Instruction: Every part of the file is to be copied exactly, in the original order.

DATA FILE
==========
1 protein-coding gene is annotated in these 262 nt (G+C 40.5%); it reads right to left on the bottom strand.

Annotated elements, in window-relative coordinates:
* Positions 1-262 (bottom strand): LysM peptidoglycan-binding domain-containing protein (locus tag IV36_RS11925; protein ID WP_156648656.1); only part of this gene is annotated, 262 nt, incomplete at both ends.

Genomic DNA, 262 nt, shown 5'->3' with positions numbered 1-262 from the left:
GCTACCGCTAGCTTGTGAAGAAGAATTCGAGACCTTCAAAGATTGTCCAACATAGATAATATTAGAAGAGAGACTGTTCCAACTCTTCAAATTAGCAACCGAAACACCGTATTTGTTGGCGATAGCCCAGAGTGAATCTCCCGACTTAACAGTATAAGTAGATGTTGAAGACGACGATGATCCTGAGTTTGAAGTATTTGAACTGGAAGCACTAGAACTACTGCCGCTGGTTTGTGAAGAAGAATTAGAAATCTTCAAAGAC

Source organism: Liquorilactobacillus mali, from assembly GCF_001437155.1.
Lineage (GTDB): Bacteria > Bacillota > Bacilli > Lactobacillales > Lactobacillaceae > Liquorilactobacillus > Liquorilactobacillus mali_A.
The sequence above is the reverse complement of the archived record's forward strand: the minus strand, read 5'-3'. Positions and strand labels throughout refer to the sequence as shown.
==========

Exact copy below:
1 protein-coding gene is annotated in these 262 nt (G+C 40.5%); it reads right to left on the bottom strand.

Annotated elements, in window-relative coordinates:
* Positions 1-262 (bottom strand): LysM peptidoglycan-binding domain-containing protein (locus tag IV36_RS11925; protein ID WP_156648656.1); only part of this gene is annotated, 262 nt, incomplete at both ends.

Genomic DNA, 262 nt, shown 5'->3' with positions numbered 1-262 from the left:
GCTACCGCTAGCTTGTGAAGAAGAATTCGAGACCTTCAAAGATTGTCCAACATAGATAATATTAGAAGAGAGACTGTTCCAACTCTTCAAATTAGCAACCGAAACACCGTATTTGTTGGCGATAGCCCAGAGTGAATCTCCCGACTTAACAGTATAAGTAGATGTTGAAGACGACGATGATCCTGAGTTTGAAGTATTTGAACTGGAAGCACTAGAACTACTGCCGCTGGTTTGTGAAGAAGAATTAGAAATCTTCAAAGAC

Source organism: Liquorilactobacillus mali, from assembly GCF_001437155.1.
Lineage (GTDB): Bacteria > Bacillota > Bacilli > Lactobacillales > Lactobacillaceae > Liquorilactobacillus > Liquorilactobacillus mali_A.
The sequence above is the reverse complement of the archived record's forward strand: the minus strand, read 5'-3'. Positions and strand labels throughout refer to the sequence as shown.